New data raises concern over the growing welfare state in the U.S.
Today, they are Americans under 18 years of age growing up in a country where the majority of their peers live in households that take “means-tested assistance” from the government.
In 2016, according to the most recent data from the Census Bureau, there were approximately 73,586,000 people under 18 in the United States, and 38,365,000 of them — or 52.1 percent — resided in households in which one or more persons received benefits from a means-tested government program.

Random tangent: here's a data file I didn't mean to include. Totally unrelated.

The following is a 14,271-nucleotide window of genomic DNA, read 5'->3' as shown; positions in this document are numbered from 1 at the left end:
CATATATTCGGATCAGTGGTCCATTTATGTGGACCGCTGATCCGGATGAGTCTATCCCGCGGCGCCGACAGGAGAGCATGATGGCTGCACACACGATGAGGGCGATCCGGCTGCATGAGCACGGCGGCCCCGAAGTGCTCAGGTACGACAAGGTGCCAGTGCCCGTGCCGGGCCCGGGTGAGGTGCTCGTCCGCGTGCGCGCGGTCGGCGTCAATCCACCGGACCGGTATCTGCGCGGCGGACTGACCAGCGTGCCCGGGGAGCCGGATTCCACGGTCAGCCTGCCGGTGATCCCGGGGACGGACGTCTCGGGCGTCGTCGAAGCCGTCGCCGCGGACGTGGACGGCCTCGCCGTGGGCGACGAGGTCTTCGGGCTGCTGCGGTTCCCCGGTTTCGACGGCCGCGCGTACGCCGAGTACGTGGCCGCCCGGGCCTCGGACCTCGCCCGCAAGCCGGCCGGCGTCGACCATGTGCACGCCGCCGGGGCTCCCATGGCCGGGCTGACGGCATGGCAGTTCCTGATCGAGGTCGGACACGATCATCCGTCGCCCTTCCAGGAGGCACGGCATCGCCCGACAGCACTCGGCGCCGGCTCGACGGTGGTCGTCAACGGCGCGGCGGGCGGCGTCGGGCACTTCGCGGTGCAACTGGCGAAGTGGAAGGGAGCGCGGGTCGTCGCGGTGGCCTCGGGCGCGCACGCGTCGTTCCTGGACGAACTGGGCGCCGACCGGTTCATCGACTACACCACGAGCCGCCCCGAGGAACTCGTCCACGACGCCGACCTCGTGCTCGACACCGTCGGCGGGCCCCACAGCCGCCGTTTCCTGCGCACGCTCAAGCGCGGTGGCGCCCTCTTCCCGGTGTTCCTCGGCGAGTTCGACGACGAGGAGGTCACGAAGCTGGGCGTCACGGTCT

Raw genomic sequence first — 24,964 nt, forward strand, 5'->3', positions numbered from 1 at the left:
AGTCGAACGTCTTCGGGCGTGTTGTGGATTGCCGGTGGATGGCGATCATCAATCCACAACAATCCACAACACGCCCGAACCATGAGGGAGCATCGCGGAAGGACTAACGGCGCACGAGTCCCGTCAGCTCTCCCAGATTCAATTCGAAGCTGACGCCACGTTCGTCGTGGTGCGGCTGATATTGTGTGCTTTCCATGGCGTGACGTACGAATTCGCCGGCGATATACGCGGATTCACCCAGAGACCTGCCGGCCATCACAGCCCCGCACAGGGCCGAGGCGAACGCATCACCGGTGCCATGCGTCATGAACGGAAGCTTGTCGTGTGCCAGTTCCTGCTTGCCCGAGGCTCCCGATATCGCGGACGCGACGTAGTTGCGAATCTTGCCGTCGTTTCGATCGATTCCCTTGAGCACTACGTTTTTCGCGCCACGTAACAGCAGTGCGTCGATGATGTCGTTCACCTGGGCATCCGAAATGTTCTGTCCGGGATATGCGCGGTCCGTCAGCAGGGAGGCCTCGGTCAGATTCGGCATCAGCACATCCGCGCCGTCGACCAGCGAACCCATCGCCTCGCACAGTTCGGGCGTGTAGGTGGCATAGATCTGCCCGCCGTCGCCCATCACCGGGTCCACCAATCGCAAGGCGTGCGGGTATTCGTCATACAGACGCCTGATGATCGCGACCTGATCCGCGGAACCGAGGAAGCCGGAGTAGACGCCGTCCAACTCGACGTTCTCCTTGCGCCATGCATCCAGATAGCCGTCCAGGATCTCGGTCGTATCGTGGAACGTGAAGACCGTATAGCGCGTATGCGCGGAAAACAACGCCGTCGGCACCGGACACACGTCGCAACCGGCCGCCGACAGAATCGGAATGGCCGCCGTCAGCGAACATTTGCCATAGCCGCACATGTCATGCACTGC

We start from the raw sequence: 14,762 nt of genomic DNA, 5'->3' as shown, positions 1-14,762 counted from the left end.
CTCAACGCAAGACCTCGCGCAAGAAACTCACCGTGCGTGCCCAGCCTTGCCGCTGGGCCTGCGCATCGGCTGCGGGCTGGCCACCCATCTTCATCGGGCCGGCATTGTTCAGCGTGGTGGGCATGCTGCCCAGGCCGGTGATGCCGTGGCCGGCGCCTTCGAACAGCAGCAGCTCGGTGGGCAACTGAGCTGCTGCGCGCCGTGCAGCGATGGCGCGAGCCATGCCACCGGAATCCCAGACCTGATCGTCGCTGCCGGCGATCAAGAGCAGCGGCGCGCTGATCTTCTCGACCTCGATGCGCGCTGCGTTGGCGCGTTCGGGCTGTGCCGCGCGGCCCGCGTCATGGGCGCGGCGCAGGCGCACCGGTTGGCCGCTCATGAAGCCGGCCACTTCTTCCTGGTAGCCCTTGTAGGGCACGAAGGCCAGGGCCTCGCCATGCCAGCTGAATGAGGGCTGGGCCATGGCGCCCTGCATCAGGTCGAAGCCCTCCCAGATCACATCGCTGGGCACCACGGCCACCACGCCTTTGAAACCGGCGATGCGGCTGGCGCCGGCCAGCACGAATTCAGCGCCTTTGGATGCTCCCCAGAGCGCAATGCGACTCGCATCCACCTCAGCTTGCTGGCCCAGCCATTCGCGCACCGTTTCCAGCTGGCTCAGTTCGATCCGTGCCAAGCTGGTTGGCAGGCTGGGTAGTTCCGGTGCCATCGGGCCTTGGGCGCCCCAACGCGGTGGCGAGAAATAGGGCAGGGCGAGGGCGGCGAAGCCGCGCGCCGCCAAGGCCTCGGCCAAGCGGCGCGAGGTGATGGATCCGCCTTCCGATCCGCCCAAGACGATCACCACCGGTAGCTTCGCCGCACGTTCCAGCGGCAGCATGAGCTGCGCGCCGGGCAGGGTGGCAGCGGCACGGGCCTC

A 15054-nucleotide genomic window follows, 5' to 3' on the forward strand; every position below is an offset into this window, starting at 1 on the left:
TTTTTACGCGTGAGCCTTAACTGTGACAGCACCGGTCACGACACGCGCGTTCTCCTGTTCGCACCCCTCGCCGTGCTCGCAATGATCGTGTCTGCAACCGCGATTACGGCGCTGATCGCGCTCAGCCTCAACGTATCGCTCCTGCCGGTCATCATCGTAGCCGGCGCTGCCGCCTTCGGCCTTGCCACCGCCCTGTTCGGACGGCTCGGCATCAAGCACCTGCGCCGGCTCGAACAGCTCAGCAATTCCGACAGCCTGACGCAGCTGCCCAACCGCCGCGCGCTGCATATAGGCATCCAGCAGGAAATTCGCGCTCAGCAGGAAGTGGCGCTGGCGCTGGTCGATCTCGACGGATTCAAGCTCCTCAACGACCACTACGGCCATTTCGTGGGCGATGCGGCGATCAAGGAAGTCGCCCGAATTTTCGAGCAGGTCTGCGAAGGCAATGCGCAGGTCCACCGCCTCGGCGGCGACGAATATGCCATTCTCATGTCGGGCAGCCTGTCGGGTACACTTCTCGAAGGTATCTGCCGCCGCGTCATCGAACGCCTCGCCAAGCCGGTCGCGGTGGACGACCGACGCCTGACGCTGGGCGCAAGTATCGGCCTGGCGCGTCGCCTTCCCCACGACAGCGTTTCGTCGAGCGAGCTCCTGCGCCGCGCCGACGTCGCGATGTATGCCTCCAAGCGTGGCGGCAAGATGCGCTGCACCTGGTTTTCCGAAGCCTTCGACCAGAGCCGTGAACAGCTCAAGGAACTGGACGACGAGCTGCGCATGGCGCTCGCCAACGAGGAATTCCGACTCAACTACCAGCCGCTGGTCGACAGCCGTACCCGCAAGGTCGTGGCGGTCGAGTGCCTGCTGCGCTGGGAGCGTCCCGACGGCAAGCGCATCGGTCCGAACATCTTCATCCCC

These included the Supplemental Nutrition Assistance Program (food stamps), Medicaid, public housing, Supplemental Security Income, the Special Supplemental Nutrition Program for Women, Infants and Children, Temporary Assistance for Needy Families and the National School Lunch Program.
This new data shows the growing welfare state in America. The fact more than half the children in America are somehow reliant on government programs to retain a good quality of life is a sign of a weak and over-regulated society.